As he set off again, he murmured and continued to nod as if singing along to something. “Tall Asian man, pale colouring, forties, bearded and wearing dark suit. Squinting left eye.” He stopped at a pedestrian crossing. “Asian woman, five-eight, thirties, bright floral headscarf, regularly flexes fingers of the left hand.” Harjit put away the phone and continued nodding and moving his lips as he walked. There was no sound coming from the device in his pocket.

Harjit boarded a bus for Leeds and continued to pretend he was listening to music for the entire journey, mainly for the benefit of the young woman who had taken up the chase again and was seated toward the back of the bus.


Two days after arriving back in Leeds, Harjit spent a morning going to specific stores in town, picking up a variety of components to assist with the task for which he’d been trained. A set of batteries here, and some electrical cable there and nobody would realise how important the items would be when everything was connected. The crucial piece of the puzzle for Harjit’s special project would be delivered to his door as a pizza—simple, but effective.

Harjit had noted on his shopping trip in Leeds town centre that the man and woman who’d been on his tail on his return journey were still in evidence, but working as a team—one might be spotted, but never both at once. A third person had joined the Harjit Singh fan club—a white guy in his thirties with dark hair, designer stubble, and a penchant for baseball caps. He was actually pretty good at shadowing.

On Saturday, the third morning after arriving back in the UK, Harjit got up early, enjoyed breakfast as usual and laid out the components of his special personal luggage for the day.

“Batteries—check, positive and negative cables—check, detonator—check, explosives—check, control switching, remote cable and trigger—check, nondescript backpack—check.”

Harjit was aware that many operatives were killed through forgetfulness or general carelessness, but he worked rapidly without the need for an instruction sheet. When satisfied that all was prepared, he checked the time, fixed himself a coffee and stared out of the window. He looked out along the street where he’d lived for the past six months—apart from his course abroad.

In full view, Harjit could see the local mosque and the most recent graffiti stood out along the side of one wall. Two people were busy scrubbing to remove the anti-Islamic slogan. The graffiti artists were persistent, renewing their efforts regularly.

Between the mosque and where Harjit lived, a dark blue van was parked. It didn’t look in particularly good condition, but neither did the unoccupied house it was parked outside. As Harjit looked at the van and then the house, he grinned. Whatever rodents were running around in the empty house had a nicotine dependency, and they enjoyed a smoke away at the back of an empty upstairs room.

Harjit lifted his padded jacket and pulled it on. He fitted a black woolly cap over his dark hair and turned to gaze at the innocent-looking black backpack. “For the will of Allah.” He was reaching for the bag when there was a knock at the door.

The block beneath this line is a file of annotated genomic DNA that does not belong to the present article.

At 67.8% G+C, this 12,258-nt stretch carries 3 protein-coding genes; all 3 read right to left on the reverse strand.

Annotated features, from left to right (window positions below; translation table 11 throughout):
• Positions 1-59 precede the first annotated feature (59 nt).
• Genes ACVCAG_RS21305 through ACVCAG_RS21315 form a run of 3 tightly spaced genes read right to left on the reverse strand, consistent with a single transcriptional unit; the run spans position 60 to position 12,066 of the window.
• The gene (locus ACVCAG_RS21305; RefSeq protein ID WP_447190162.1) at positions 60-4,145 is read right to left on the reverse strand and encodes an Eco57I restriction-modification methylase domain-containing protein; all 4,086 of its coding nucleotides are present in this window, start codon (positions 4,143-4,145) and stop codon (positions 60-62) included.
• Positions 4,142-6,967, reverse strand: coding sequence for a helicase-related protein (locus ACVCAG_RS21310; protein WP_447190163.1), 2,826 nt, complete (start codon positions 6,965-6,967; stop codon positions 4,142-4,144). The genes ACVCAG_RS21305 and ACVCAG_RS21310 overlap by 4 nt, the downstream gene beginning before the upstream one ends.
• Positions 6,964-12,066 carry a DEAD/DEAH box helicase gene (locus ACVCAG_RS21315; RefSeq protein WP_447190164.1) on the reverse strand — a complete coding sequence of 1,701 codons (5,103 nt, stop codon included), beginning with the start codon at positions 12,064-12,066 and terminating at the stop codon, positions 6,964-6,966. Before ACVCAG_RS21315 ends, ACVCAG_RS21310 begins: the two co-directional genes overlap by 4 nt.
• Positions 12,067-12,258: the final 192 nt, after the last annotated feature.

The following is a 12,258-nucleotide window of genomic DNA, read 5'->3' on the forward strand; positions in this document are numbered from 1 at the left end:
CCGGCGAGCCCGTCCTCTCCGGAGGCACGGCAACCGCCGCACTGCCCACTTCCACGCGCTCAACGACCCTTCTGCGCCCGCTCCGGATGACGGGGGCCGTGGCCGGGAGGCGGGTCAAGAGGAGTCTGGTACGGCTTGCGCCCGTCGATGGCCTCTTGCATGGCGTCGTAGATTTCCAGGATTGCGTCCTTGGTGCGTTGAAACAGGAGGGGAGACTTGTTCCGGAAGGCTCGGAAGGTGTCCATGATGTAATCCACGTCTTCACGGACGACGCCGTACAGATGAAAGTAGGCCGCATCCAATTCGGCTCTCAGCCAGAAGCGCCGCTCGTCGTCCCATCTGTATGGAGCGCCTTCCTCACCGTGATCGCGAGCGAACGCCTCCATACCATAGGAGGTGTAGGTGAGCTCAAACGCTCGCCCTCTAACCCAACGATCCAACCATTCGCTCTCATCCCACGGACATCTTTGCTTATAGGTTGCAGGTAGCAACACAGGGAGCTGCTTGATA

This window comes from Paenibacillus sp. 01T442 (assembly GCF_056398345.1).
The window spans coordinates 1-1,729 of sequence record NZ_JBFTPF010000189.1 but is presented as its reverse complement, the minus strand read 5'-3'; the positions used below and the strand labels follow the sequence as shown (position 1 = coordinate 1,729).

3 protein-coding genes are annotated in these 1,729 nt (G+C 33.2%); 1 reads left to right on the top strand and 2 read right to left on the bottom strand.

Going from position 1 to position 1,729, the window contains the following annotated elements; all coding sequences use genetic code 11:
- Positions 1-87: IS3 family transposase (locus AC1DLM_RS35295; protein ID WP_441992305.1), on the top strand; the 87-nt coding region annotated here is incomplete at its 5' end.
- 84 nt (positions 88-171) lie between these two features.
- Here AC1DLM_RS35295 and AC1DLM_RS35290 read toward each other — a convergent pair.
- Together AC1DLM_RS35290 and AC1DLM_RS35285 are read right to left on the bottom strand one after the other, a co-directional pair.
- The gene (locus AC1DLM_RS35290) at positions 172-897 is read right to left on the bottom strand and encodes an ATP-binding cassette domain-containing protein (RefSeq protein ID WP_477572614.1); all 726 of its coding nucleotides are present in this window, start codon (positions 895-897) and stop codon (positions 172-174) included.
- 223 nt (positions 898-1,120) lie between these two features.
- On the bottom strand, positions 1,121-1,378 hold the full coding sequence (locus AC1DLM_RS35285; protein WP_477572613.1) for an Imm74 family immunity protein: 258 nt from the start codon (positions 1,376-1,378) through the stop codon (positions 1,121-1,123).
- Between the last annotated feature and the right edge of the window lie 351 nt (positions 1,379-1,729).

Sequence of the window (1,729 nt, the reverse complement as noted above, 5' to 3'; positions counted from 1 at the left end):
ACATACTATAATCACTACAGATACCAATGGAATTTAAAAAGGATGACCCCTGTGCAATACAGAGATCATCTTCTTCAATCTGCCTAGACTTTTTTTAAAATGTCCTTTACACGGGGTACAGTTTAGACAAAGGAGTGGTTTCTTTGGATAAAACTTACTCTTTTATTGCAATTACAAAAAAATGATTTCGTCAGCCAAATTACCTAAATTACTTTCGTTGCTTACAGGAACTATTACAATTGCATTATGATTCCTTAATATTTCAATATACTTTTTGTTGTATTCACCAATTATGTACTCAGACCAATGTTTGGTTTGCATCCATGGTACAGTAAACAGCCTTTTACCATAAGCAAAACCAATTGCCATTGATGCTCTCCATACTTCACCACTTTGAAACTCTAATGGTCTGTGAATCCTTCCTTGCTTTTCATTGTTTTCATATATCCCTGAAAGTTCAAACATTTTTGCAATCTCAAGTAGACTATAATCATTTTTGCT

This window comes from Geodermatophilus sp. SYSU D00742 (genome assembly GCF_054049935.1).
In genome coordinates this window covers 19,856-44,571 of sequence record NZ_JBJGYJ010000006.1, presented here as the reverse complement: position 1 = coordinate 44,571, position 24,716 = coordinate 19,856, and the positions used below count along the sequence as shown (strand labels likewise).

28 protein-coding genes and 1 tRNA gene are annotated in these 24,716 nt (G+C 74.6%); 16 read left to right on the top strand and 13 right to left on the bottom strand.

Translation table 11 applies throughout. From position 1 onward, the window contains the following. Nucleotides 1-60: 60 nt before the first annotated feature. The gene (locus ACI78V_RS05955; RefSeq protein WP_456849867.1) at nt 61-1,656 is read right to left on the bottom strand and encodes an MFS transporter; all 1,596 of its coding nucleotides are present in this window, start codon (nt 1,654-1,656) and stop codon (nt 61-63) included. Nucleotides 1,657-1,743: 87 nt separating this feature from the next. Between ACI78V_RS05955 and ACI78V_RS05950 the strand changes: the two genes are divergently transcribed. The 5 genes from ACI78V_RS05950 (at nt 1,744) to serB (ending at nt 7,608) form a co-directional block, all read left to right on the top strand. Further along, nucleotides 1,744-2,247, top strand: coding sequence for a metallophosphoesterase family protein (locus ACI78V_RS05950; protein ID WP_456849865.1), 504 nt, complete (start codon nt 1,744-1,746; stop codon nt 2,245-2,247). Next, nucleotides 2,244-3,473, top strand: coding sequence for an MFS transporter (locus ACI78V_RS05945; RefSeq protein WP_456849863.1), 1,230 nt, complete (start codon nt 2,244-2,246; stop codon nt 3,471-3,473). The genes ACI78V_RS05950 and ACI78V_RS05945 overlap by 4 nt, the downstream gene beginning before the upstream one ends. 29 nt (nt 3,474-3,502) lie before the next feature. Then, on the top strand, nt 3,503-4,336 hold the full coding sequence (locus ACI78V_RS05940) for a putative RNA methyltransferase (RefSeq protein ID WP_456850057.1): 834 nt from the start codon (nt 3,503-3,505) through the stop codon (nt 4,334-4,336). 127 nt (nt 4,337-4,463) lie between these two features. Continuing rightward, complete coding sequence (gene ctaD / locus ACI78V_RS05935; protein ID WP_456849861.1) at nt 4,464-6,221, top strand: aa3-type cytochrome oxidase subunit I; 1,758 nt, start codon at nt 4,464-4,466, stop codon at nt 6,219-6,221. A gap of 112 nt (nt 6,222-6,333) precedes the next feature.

The bag was slipped into a cupboard under the kitchen sink before Harjit answered the door.

A tall, dark-skinned man with a hooked nose and a beard stood there. “Hello, it’s Harjit, isn’t it?”

“I was about to go out.”

“Business or pleasure?”

“It’s supposed to be one, but it’s the other.”

“I’ve been sent to check your luggage.”

Harjit stepped back and closed the door behind his visitor. He watched as the man went straight to the kitchen and opened the cupboard—precisely as the briefing had said.

The man opened the bag and slipped one hand inside as he quickly inspected the contents. He closed the bag and placed it on the kitchen table. “Remain brave, brother.” He embraced Harjit, opened the door and left without another word.


Harjit used a bus to get to York, and then caught the train to Edinburgh. He had been on the train twenty minutes when a passenger walked along the aisle and glanced at him. The white man with the dark hair, and designer stubble.

At Newcastle Central, Harjit lifted his bag from the luggage rack and got off the train, joining the mass of passengers heading to the turnstiles. When he’d become absorbed in the crowd, Harjit bent down, removed his hat and donned a pair of glasses. He remained stooped in the crowd and moved left, before standing upright to walk rapidly back towards the platform.

A woman in railway uniform nearby looked left and right along the train, raised her arm, and blew on her whistle. There would be a few seconds delay before the doors closed.

Harjit raced the last few paces and jumped back onto the train he’d just left, boarding the second from last carriage. The automatic door narrowly missed trapping his foot. Harjit stood near the door and watched a tall Asian man looking at each window of the train as it passed. The man pulled out his mobile phone. It was the person who’d turned up at Harjit’s flat earlier to check the device, and now he didn’t look happy.

Five minutes after leaving Newcastle, Harjit was sitting in a different seat, in another carriage, with a coffee. He thought for a while of his parents, both of whom had died in bombings. Allah might want his followers to join him, but surely there were too many innocent parties joining the faithful? This was always at the forefront of Harjit’s mind.


Edinburgh Waverley was busy as expected, so when Harjit left the train and fitted his backpack, he joined the crowd and headed for the Princes Street exit.